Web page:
Leaving Australia with one backpack of belongings, a friend that looks like Bob Marley and an open mind made me realise that I really know so little, and made me grateful for the incredible people who are in my life back home!
After consuming 50, 000 tonnes of rice, a freshly made juice and some freshly picked fruit felt like heaven!
Pokhara is such a relaxed and beautiful part of the world!
Sian and I hired bikes for the day and decided to ride everywhere…we didn’t end up going very far, but we had fun and didn’t end up with sore butts!
We did however order take away rice and hommus, roam the streets looking for some string and beads to make bracelets and headed down to the river bank for an afternoon of creativity and bonding.
We were approached by a lady selling jewellery who was so perplexed that we were making our own!
She didn’t really say a lot, instead she watched curiously and began to get her own string out of her bag. Before long we were exchanging bracelet making tips and stories.
She was from Tibet and was living in a refugee camp up in the hills of Pokhara. Every day she would get on a bus and travel down into Pokhara to sell her hand made jewellery…this paid for her 15 year old daughter to attend school.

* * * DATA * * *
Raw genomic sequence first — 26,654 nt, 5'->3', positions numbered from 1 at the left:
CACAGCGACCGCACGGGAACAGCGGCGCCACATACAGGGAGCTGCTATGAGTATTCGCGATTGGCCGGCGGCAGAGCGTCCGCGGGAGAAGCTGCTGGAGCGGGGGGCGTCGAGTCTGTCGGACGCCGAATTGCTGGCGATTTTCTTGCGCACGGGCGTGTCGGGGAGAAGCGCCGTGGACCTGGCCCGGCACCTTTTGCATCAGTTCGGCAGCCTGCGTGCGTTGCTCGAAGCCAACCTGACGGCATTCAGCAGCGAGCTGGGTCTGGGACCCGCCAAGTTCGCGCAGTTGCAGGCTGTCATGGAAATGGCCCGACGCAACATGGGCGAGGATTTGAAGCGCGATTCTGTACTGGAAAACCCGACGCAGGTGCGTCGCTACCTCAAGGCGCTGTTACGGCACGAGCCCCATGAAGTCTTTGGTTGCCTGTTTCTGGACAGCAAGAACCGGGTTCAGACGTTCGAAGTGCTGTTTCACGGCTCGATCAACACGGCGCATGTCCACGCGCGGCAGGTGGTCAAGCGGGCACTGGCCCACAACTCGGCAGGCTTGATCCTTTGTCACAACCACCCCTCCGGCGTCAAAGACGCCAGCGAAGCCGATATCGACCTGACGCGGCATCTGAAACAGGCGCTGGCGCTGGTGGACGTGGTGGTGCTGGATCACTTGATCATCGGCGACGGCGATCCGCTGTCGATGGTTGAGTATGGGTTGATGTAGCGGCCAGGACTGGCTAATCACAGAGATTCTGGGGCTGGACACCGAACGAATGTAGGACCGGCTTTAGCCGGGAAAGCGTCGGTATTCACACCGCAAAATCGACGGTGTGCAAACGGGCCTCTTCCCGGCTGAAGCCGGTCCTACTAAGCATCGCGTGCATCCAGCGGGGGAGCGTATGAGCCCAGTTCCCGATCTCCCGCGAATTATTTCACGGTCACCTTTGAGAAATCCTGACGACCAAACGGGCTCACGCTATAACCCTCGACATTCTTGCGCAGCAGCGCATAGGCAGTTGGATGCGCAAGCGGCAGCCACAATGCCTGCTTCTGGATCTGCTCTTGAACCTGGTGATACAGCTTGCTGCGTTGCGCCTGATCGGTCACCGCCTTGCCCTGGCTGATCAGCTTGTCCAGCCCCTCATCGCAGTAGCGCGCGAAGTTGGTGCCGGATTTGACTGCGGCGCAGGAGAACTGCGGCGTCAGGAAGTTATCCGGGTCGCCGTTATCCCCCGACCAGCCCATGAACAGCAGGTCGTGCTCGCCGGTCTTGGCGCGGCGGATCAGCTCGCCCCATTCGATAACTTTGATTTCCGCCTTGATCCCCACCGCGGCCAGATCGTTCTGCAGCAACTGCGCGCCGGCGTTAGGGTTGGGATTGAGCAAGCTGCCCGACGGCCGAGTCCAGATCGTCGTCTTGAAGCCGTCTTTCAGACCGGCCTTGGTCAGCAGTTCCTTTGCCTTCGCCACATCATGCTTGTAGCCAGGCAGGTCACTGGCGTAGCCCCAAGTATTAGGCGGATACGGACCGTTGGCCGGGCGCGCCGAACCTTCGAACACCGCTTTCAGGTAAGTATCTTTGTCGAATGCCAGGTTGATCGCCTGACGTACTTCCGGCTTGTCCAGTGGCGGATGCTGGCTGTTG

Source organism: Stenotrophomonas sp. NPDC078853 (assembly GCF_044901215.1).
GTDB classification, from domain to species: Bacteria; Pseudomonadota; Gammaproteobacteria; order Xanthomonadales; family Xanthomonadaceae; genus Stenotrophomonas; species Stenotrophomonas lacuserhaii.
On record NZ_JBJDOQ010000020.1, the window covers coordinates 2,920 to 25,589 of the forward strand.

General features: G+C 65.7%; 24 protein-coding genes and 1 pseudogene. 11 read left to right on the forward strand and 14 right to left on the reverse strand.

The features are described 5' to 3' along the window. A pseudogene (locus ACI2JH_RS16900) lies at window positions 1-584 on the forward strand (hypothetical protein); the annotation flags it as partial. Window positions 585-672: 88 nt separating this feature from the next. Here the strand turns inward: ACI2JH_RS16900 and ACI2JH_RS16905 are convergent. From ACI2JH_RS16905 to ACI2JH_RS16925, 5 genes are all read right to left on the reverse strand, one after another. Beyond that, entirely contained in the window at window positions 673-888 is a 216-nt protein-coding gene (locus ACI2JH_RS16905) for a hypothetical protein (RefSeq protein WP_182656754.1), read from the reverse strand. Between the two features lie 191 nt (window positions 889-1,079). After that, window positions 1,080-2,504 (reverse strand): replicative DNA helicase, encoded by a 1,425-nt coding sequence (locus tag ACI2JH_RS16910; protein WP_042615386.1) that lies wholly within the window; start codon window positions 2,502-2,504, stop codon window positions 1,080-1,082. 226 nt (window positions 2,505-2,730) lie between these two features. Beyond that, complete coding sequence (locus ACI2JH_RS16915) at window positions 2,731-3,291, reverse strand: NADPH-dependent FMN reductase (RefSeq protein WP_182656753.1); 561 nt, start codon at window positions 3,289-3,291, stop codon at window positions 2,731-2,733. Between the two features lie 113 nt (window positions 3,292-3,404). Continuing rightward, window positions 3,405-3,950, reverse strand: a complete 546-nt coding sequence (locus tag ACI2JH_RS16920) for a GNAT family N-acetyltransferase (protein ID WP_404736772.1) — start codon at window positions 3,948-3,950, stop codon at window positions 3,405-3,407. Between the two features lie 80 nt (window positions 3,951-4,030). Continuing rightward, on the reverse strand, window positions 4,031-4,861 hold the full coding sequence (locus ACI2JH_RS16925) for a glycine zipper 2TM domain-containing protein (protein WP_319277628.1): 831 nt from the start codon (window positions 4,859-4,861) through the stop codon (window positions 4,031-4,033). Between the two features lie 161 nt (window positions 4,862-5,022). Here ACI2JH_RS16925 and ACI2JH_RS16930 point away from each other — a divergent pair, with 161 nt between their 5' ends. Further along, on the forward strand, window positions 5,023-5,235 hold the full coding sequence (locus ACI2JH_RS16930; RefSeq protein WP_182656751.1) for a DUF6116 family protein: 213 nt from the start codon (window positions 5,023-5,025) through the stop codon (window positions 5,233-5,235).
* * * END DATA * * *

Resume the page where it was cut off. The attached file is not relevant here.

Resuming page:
My initial instinct was to be protective of my money and second guess everything that she was saying, but when I dropped any judgement and opinions and allowed myself to connect with a stranger like I would with my family, a whole new world opened up for me.
We are all the same, really, when it boils down to it. The only difference between her and I was that I was born into a first world country, and she was born into a third world country. She didn’t choose it, nor did I, it simply just is what it is. We are both human, both have family, dreams, the need to make an income to survive and the ability/desire to love and be loved.
I feel a lot of love for her, even tho I am now back at home and we only shared a brief hour together.
I had never experienced this before and am so grateful for her lesson.
After a couple of days of living the Pokhara way of life, I started to reflect and started to get emotional…and so the crying began…
To be continued…